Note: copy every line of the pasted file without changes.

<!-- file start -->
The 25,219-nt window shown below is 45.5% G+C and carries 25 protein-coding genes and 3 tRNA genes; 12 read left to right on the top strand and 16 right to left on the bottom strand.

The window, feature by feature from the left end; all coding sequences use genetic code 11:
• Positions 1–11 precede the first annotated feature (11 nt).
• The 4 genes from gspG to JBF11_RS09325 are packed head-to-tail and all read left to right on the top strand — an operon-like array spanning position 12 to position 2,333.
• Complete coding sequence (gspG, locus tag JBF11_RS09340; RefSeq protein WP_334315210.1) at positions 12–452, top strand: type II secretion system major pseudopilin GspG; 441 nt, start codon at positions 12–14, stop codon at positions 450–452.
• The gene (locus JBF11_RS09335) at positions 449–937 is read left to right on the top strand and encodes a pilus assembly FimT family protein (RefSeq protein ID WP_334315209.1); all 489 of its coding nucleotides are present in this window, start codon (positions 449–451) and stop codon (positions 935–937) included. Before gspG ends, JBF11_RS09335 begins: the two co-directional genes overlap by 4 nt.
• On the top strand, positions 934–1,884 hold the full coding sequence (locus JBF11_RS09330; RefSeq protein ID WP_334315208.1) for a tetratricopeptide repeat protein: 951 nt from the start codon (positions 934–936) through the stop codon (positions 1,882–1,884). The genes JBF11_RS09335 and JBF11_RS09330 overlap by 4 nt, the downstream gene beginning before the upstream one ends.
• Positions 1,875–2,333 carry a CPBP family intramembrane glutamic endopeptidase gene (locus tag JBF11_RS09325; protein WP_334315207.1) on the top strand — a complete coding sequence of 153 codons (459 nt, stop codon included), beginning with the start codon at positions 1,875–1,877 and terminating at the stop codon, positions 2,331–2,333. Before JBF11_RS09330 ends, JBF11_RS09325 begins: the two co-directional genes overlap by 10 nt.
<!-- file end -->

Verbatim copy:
The 25,219-nt window shown below is 45.5% G+C and carries 25 protein-coding genes and 3 tRNA genes; 12 read left to right on the top strand and 16 right to left on the bottom strand.

The window, feature by feature from the left end; all coding sequences use genetic code 11:
• Positions 1–11 precede the first annotated feature (11 nt).
• The 4 genes from gspG to JBF11_RS09325 are packed head-to-tail and all read left to right on the top strand — an operon-like array spanning position 12 to position 2,333.
• Complete coding sequence (gspG, locus tag JBF11_RS09340; RefSeq protein WP_334315210.1) at positions 12–452, top strand: type II secretion system major pseudopilin GspG; 441 nt, start codon at positions 12–14, stop codon at positions 450–452.
• The gene (locus JBF11_RS09335) at positions 449–937 is read left to right on the top strand and encodes a pilus assembly FimT family protein (RefSeq protein ID WP_334315209.1); all 489 of its coding nucleotides are present in this window, start codon (positions 449–451) and stop codon (positions 935–937) included. Before gspG ends, JBF11_RS09335 begins: the two co-directional genes overlap by 4 nt.
• On the top strand, positions 934–1,884 hold the full coding sequence (locus JBF11_RS09330; RefSeq protein ID WP_334315208.1) for a tetratricopeptide repeat protein: 951 nt from the start codon (positions 934–936) through the stop codon (positions 1,882–1,884). The genes JBF11_RS09335 and JBF11_RS09330 overlap by 4 nt, the downstream gene beginning before the upstream one ends.
• Positions 1,875–2,333 carry a CPBP family intramembrane glutamic endopeptidase gene (locus tag JBF11_RS09325; protein WP_334315207.1) on the top strand — a complete coding sequence of 153 codons (459 nt, stop codon included), beginning with the start codon at positions 1,875–1,877 and terminating at the stop codon, positions 2,331–2,333. Before JBF11_RS09330 ends, JBF11_RS09325 begins: the two co-directional genes overlap by 10 nt.